Religious freedom symposium goes virtual this year

by Joe Bollig
joe.bollig@theleaven.org

KANSAS CITY, Kan — The issue of religious freedom is no abstract academic debate. Around the world, Christians and other people of faith are suffering and dying every day.

“Globally, we’re living in a time when the world is experiencing unprecedented religious persecution,” said Bill Scholl, archdiocesan consultant for social justice. “There are more Christians dying for the faith now than during the [persecutions] of ancient Rome.”

But what of the United States, with its long history of religious freedom and constitutional protections?

“In the United States, there’s not by any means open oppression of religious freedom,” said Scholl, “but we’re seeing a trend of a diminishment of what, historically, has been a robust understanding of religious freedom.

“State authorities have tried to confine the idea of religious freedom to one of just worship — your religious freedom is what happens just inside your church. And that has never been our understanding. Americans have always been free to practice their religion in ways that conform to the common good in the public square.”

Concerns about the diminishment of religious freedom grew during the past few months when states, counties and municipalities issued restrictions to limit the spread of COVID-19.

The state does have a compelling interest in public health, but there were cases of unequal treatment and governmental overreach, said Scholl.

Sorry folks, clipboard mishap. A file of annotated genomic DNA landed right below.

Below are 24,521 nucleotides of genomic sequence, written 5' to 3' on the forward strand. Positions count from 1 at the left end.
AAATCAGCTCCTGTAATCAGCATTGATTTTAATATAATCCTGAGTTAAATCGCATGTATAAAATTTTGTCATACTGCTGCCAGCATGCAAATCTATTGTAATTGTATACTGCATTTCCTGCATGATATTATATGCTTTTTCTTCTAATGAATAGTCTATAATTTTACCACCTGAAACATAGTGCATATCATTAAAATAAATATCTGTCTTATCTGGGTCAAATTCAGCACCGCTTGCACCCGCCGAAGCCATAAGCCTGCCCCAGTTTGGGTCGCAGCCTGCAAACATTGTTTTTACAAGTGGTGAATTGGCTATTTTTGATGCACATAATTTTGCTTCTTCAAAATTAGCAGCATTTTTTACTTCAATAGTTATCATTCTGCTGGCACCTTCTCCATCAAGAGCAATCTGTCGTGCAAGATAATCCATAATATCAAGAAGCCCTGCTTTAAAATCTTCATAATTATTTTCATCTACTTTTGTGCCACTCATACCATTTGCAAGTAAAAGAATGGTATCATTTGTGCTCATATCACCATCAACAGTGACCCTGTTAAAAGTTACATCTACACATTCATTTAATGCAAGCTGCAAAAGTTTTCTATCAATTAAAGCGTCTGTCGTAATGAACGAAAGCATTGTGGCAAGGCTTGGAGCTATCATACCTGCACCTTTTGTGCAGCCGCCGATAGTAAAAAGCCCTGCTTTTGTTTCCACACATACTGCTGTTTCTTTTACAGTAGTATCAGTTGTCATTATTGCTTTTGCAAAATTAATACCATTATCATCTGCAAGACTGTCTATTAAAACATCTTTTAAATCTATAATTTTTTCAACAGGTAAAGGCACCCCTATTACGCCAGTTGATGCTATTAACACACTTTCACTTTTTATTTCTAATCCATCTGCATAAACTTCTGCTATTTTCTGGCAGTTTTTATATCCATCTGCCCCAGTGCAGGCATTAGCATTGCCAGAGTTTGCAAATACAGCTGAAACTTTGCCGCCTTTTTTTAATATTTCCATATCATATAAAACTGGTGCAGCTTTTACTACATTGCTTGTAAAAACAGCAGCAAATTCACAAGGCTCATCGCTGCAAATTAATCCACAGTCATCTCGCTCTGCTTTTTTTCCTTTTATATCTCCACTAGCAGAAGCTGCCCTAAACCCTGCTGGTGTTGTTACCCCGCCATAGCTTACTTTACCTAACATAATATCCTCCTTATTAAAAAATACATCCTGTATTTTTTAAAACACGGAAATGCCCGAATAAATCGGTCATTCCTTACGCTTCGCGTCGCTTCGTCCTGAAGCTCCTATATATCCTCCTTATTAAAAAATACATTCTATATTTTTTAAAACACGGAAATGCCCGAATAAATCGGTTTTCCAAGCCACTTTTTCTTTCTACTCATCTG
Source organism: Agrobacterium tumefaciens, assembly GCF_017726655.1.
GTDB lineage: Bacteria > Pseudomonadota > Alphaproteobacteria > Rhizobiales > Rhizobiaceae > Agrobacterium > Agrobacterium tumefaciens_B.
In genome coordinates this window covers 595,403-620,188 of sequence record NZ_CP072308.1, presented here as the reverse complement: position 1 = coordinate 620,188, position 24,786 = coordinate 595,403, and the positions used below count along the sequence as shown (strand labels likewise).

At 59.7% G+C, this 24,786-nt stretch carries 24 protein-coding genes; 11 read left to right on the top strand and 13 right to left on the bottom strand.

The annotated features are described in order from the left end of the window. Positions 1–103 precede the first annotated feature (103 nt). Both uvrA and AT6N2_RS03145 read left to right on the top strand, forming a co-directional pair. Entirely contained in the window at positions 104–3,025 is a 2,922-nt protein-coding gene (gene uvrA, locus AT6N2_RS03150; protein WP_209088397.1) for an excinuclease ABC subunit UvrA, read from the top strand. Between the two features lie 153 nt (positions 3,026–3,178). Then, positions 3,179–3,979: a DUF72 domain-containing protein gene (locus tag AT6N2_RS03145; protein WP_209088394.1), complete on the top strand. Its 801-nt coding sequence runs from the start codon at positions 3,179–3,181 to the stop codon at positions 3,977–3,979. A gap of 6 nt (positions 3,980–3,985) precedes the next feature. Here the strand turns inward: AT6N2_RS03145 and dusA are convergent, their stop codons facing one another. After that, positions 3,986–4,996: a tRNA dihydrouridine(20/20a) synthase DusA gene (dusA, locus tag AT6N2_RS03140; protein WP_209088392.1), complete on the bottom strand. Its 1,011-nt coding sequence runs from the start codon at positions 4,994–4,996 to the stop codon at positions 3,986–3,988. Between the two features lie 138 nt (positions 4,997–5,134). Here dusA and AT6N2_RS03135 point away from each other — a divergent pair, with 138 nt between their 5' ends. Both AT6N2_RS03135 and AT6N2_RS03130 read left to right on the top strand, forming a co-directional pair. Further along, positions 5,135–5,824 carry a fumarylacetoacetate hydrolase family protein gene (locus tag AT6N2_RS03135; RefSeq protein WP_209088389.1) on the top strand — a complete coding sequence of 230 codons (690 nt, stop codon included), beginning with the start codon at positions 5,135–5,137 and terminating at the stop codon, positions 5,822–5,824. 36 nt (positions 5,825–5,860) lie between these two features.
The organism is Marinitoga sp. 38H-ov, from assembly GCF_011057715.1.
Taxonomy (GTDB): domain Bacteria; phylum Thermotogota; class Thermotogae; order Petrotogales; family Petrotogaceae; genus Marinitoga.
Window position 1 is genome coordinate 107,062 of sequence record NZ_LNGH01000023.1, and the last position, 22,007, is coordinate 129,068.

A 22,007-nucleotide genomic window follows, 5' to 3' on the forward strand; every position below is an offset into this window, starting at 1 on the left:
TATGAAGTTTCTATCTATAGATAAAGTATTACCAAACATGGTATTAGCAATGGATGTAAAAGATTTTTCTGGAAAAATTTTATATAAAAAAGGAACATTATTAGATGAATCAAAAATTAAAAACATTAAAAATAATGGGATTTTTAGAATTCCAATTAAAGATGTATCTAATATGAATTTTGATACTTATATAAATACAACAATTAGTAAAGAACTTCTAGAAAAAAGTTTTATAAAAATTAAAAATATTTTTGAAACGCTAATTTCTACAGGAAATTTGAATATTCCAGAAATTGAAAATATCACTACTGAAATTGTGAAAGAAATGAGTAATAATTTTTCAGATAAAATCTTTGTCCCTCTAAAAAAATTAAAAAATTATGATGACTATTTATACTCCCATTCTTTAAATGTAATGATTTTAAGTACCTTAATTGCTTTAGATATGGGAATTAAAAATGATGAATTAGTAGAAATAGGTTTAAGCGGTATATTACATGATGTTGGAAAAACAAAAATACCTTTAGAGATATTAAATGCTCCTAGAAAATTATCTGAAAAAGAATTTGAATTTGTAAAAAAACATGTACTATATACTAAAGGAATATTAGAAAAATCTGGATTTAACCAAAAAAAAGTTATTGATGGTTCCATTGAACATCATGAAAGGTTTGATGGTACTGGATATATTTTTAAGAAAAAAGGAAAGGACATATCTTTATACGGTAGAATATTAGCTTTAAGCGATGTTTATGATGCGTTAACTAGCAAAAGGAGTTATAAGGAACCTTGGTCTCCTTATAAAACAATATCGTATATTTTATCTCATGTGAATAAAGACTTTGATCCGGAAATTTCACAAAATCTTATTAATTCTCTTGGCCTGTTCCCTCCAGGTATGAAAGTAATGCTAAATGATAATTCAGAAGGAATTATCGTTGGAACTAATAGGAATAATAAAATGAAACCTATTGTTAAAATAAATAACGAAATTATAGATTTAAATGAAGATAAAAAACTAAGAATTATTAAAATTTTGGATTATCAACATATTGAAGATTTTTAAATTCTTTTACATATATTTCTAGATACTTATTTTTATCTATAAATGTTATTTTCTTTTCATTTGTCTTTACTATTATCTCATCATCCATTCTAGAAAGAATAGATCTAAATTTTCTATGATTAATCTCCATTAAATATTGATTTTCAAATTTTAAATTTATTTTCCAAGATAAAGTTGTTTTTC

One such example was in Howard County, Maryland, which issued an executive order that would have prohibited receiving the Eucharist. Fortunately, that order was rescinded.

 This year, the U.S. Conference of Catholic Bishops has designated June 22-29 as Religious Freedom Week. For resources, go online to: usccb.org. At the top of the homepage, click on the heading “Religious Freedom Week 2020: June 22-29.”

Archbishop Joseph F. Naumann will preach about religious liberty for his homily during his 10 a.m. Mass on June 21 at the Cathedral of St. Peter in Kansas City, Kansas. The homily will be recorded and available for viewing on the archdiocesan website at: arch kck.org.

Also, the archdiocesan social justice office will sponsor an online symposium on religious freedom — “Religious Freedom in the Time of COVID” — from 7 to 8:30 p.m. on June 22. It will feature three speakers and a discussion moderated by Scholl.

The event is free, but by invitation only to participants who register. To register, go online to: archkck.org/social justice. Participants who register will be sent a link the day of the event.

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